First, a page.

In the past year, Range Resources Corp.'s Southwestern Pennsylvania in-house land department has declined about 10 percent to 40 employees, while the number of land agents with whom it contracts declined 75 percent to 35 people, spokesman Matt Pitzarella said.

“We've been able to accomplish this through a reduction in activity and in large part by bringing more work in-house, helping us to further reduce costs, which is very important during down cycles such as the one we're experiencing,” he said.

EQT Corp. has decreased its number of land team members slightly in the past few years. As of Dec. 31, the company employed between 80 and 90 full-time landmen and between 225 and 250 contracted landmen, spokeswoman Linda Robertson said.

“Many of our contractors have responsibilities associated with preparing wells for permitting. While we are drilling fewer wells, we are still actively preparing wells. This will allow us to respond quickly when gas prices rebound,” she said.

Bernard Ulincy, a land operations manager for Houston-based Southwestern Energy, said he is seeing landmen shift to jobs with pipeline companies, which continue to negotiate leases. Land available for drilling is between 80 and 90 percent taken, he said.

“The Marcellus is pretty much leased up, until some of the leases start falling off and companies start releasing what they have,” he said.

Keslar was an independent contractor who worked for Cabot Oil & Gas, Chesapeake Energy, EQT, Range Resources and others.

He saw the rates he was paid, which were secured by a broker, fall twice in the past two years. His salary in his new job will be 25 percent less than what he was making most recently as a landman, he said.

Still, he considers himself lucky, since his new job is starting less than a month after his last landman's contract job ended.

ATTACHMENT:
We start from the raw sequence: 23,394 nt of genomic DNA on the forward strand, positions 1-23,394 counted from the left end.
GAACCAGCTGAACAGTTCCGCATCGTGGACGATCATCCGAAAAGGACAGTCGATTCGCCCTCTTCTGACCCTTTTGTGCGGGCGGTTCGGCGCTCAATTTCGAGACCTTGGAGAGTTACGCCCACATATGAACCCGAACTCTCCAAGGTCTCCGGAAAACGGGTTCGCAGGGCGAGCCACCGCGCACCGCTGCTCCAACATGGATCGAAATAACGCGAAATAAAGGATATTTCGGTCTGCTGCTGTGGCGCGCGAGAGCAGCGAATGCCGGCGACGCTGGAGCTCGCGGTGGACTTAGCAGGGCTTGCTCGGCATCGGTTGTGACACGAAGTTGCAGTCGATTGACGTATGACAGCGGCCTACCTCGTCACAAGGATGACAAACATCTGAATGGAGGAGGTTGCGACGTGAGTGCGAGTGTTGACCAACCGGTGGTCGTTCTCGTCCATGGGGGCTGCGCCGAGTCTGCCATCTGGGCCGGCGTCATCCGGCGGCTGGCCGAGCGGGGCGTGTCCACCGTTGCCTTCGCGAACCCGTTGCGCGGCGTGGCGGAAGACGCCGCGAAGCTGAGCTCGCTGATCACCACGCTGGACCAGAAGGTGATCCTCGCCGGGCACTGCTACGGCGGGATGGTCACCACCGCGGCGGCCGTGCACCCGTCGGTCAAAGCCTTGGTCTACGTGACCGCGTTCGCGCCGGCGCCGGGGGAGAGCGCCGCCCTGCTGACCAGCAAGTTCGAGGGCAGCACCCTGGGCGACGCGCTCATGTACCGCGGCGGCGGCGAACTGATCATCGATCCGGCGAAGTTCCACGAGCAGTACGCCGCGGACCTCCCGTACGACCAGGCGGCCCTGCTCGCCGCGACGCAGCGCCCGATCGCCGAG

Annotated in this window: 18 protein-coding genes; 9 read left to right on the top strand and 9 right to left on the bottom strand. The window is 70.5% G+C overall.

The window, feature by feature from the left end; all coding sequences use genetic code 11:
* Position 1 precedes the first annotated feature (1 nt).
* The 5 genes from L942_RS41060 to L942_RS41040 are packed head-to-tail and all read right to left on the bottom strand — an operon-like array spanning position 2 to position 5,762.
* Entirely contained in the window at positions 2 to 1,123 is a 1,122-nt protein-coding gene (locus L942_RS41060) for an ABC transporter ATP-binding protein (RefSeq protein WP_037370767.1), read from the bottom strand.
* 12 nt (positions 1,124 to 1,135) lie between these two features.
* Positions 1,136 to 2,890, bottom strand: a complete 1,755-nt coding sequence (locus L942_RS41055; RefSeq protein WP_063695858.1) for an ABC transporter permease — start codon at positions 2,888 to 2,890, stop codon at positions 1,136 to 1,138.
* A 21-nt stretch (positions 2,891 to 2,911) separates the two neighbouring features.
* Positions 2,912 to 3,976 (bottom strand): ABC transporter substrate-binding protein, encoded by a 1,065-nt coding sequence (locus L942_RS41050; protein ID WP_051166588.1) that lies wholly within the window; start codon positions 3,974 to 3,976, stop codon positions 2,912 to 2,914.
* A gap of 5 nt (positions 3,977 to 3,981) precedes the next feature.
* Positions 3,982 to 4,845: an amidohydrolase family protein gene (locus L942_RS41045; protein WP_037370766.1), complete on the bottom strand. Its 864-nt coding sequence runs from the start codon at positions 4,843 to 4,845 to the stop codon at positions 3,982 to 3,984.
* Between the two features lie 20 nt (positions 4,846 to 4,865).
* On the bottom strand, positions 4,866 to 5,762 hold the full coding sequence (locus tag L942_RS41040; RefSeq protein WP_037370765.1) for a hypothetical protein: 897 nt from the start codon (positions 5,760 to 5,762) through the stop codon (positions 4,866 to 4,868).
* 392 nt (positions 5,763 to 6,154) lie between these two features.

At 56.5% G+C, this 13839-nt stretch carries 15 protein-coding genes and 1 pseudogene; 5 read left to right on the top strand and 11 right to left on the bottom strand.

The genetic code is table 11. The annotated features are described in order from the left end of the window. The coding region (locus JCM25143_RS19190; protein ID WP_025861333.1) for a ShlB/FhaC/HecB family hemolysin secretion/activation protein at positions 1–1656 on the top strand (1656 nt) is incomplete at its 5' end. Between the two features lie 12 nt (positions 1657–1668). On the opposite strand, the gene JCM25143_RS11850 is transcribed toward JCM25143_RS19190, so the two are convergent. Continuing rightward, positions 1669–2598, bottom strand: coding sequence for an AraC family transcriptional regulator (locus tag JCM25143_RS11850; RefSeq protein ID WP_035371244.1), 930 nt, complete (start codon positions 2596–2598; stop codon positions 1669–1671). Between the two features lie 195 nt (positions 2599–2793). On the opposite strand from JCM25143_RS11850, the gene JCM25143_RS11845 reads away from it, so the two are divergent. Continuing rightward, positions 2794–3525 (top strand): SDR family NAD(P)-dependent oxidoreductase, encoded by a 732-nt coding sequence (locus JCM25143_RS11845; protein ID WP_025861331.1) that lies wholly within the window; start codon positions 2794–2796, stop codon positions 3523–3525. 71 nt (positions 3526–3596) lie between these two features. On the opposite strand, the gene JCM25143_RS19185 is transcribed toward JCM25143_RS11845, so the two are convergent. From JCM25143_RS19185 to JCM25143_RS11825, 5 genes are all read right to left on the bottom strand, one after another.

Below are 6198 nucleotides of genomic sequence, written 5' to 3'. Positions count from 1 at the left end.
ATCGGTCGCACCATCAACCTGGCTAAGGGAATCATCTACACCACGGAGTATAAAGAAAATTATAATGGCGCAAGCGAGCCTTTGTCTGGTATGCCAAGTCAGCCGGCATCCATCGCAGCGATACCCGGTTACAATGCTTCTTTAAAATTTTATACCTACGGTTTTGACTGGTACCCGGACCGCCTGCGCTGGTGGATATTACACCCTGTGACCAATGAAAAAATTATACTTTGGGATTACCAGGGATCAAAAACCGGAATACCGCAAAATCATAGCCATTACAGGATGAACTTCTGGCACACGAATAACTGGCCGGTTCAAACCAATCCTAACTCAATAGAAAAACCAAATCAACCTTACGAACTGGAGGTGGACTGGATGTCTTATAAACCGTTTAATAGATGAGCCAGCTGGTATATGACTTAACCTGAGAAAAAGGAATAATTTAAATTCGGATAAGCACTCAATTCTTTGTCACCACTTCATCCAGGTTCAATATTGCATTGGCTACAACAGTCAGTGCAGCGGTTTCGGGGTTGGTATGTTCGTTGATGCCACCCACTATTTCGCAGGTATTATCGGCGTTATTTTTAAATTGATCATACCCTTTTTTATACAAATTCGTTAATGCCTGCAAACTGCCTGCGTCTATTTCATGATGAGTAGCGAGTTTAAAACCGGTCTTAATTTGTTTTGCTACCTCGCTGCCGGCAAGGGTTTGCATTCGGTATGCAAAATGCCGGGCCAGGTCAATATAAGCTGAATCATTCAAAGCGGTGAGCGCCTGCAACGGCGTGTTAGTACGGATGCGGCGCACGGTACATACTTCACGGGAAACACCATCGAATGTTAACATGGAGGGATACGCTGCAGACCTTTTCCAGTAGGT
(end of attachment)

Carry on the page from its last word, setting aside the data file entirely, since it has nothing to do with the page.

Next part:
“I can't deny I've been very fortunate, because I've had friends who've been out of work for over a year,” he said.

Tory N. Parrish is a Tribune-Review staff writer. Reach her at 412-380-5662 or

TribLIVE commenting policy

You are solely responsible for your comments and by using you agree to our Terms of Service.

We moderate comments. Our goal is to provide substantive commentary for a general readership. By screening submissions, we provide a space where readers can share intelligent and informed commentary that enhances the quality of our news and information.

While most comments will be posted if they are on-topic and not abusive, moderating decisions are subjective. We will make them as carefully and consistently as we can. Because of the volume of reader comments, we cannot review individual moderation decisions with readers.

We value thoughtful comments representing a range of views that make their point quickly and politely. We make an effort to protect discussions from repeated comments either by the same reader or different readers

We follow the same standards for taste as the daily newspaper. A few things we won't tolerate: personal attacks, obscenity, vulgarity, profanity (including expletives and letters followed by dashes), commercial promotion, impersonations, incoherence, proselytizing and SHOUTING. Don't include URLs to Web sites.

We do not edit comments. They are either approved or deleted. We reserve the right to edit a comment that is quoted or excerpted in an article. In this case, we may fix spelling and punctuation.

We welcome strong opinions and criticism of our work, but we don't want comments to become bogged down with discussions of our policies and we will moderate accordingly.

We appreciate it when readers and people quoted in articles or blog posts point out errors of fact or emphasis and will investigate all assertions. But these suggestions should be sent via e-mail. To avoid distracting other readers, we won't publish comments that suggest a correction. Instead, corrections will be made in a blog post or in an article.